Redox Reactions

Redox Reactions
Oxidation And Reduction Oxidation Number

Redox Reactions

    A solution is a homogeneous mixture of gases, solids, or liquids in which the individual molecules of two or more substances are evenly dispersed throughout the medium (solution). For example, if one dissolves sucrose in water, the sugar granules will break down into individual molecules.

Oxidation And Reduction

   The earliest view of oxidation and reduction is that of adding oxygen to form an oxide (oxidation) or removing oxygen (reduction). They always occur together. For example, in the burning of hydrogen

2H2 + O2 -> 2H2O

the hydrogen is oxidized and the oxygen is reduced.

The combination of nitrogen and oxygen which occurs at high temperatures follows the same pattern.

N2 + O2 -> 2NO

This formation of nitric oxide oxidizes the nitrogen and reduces the oxygen. In some reactions, the oxidation is most prominent

When we take an iron metal nail and dip it into a blue solution of copper (II) sulfate, the nail becomes covered with a reddish substance. This reddish susbtance is metallic copper. The equation for this is:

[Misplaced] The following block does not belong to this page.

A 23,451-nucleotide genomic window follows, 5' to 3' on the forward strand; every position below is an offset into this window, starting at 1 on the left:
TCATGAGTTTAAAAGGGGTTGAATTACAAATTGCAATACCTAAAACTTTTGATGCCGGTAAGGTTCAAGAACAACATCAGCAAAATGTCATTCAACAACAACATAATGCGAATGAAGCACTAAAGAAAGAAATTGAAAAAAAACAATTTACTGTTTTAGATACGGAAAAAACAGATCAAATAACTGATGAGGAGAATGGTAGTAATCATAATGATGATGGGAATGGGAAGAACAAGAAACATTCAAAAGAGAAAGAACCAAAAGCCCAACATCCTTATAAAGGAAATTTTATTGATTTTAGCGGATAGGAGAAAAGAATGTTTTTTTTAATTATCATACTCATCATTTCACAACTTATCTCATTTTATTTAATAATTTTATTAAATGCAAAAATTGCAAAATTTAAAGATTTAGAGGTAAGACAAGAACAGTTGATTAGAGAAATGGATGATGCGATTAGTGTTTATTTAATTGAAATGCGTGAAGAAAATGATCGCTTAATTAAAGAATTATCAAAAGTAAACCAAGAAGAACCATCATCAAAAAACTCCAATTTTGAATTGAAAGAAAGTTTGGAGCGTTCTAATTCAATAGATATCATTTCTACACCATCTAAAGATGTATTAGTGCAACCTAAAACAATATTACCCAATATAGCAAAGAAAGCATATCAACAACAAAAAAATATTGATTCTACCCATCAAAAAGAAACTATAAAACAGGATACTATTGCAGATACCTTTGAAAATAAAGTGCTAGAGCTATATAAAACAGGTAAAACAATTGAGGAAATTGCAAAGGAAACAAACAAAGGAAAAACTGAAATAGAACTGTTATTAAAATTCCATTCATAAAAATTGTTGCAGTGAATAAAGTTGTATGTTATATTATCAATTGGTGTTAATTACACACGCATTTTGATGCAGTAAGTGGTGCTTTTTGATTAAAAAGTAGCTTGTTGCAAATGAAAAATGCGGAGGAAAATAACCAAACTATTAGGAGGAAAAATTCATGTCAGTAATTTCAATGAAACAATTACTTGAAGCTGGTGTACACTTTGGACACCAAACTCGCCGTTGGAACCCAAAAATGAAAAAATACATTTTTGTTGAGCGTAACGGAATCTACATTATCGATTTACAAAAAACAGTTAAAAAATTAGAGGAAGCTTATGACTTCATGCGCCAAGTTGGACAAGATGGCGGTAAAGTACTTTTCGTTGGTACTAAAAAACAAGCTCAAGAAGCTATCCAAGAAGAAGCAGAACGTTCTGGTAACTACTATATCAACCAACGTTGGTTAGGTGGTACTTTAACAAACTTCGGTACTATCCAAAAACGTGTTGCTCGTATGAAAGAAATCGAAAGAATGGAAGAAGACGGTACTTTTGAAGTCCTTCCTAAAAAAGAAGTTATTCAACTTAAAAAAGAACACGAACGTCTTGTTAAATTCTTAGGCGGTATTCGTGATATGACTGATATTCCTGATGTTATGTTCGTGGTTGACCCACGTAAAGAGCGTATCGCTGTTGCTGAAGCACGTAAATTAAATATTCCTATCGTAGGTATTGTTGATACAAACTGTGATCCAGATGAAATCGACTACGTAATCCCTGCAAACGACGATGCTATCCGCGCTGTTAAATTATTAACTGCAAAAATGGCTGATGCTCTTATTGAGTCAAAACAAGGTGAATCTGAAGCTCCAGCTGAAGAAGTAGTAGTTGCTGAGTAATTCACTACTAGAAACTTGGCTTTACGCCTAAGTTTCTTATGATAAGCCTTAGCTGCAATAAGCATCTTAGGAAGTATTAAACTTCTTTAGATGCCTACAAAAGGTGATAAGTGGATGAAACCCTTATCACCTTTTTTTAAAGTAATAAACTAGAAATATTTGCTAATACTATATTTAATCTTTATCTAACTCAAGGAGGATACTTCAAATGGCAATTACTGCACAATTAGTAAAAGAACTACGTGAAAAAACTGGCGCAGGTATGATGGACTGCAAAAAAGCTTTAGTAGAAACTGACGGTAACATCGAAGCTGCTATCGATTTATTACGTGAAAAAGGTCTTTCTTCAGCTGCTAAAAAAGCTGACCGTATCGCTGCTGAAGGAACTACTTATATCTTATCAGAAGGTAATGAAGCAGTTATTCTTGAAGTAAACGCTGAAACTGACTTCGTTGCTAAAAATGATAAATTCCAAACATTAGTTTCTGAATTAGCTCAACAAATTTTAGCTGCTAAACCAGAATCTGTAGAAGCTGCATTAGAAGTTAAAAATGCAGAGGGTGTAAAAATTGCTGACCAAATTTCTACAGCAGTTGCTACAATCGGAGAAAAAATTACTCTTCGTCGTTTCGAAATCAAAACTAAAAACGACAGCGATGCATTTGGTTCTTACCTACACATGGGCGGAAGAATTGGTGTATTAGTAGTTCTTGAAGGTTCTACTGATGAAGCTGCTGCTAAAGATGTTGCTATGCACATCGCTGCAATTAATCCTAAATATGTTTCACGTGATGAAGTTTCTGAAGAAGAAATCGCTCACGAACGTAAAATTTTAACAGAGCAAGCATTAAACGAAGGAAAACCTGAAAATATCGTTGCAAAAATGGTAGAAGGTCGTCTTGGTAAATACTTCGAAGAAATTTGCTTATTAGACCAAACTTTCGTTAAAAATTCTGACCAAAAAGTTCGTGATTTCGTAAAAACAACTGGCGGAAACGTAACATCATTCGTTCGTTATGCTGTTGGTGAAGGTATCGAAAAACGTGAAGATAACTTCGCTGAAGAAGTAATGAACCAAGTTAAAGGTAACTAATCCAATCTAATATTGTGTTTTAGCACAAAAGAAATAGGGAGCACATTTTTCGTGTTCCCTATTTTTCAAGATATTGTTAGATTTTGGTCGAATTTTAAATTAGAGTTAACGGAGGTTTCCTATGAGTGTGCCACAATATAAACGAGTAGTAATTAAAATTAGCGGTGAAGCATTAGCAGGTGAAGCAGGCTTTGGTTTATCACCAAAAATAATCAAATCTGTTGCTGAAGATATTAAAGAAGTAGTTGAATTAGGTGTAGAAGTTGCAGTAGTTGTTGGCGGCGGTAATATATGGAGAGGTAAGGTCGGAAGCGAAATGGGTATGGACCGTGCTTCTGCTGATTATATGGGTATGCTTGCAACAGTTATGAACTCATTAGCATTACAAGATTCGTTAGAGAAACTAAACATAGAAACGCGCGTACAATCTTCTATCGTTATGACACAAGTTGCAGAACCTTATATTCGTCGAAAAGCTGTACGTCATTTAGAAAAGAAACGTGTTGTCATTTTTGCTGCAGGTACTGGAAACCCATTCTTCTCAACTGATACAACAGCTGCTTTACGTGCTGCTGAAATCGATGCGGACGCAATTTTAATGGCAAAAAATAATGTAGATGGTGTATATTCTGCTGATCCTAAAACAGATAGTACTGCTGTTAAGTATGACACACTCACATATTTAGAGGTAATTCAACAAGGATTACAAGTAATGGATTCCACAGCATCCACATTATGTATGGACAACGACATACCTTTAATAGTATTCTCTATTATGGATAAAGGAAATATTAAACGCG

Fe(s) + CuSO4(aq) -> FeSO4(aq) + Cu(s)

The net ionic equation, that is, the equation in which we have cancelled out the spectator ions (in this case the spectator ion is SO4).

Fe0(s) + Cu2+(aq) -> Fe2+(aq) + Cu0(s)



Oxidation Number

   he oxidation number is the charge an atom in a substance would have if the pairs of electrons in each bond belonged to the more electronegative atom. Now this means that in a compound made up of monatomic ions, like NaCl, in which the bonding pairs do belong to the more electronegative atom, the oxidation number equals the ionic charge. The sodium ion has an oxidation number of +1 while the chlorine ion has an oxidation number of -1.

Calculaton Of Oxidation Number

   The oxidation number of an atom in an elementary substance is 0. This means that the oxidation number of an O atom in O2 is 0.
  • The oxidation number of a Group IA atom in any compund is +1; The oxidation number of a Group IIA atom in any compund is +2.
  • The oxidation number of fluorine is -1 in all of its compounds.
  • The oxidation number of chlorine, bromine, and iodine is -1 in any compound containing only two elements.
  • The usual oxidation number of oxygen in a compound is -2. The major exceptions of this rule are peroxides, like H2O2, which have an oxidation number of -1.
  • The oxidation number of hydrogen in most compounds is +1.
  • The sum of the oxidation numbers in a compound is always zero.

For something that is an ion consisting of two atoms (a polyatomic ion), the oxidation numbers add up to the charge on the ion.  

For example, in the reaction

Mg + Cl2 -> Mg2+ + 2Cl-

the Mg is seen to increase in oxidation number from 0 to 2 (oxidation) while the chlorine atoms experience a decrease in oxidation number from 0 to -1 (reduction).

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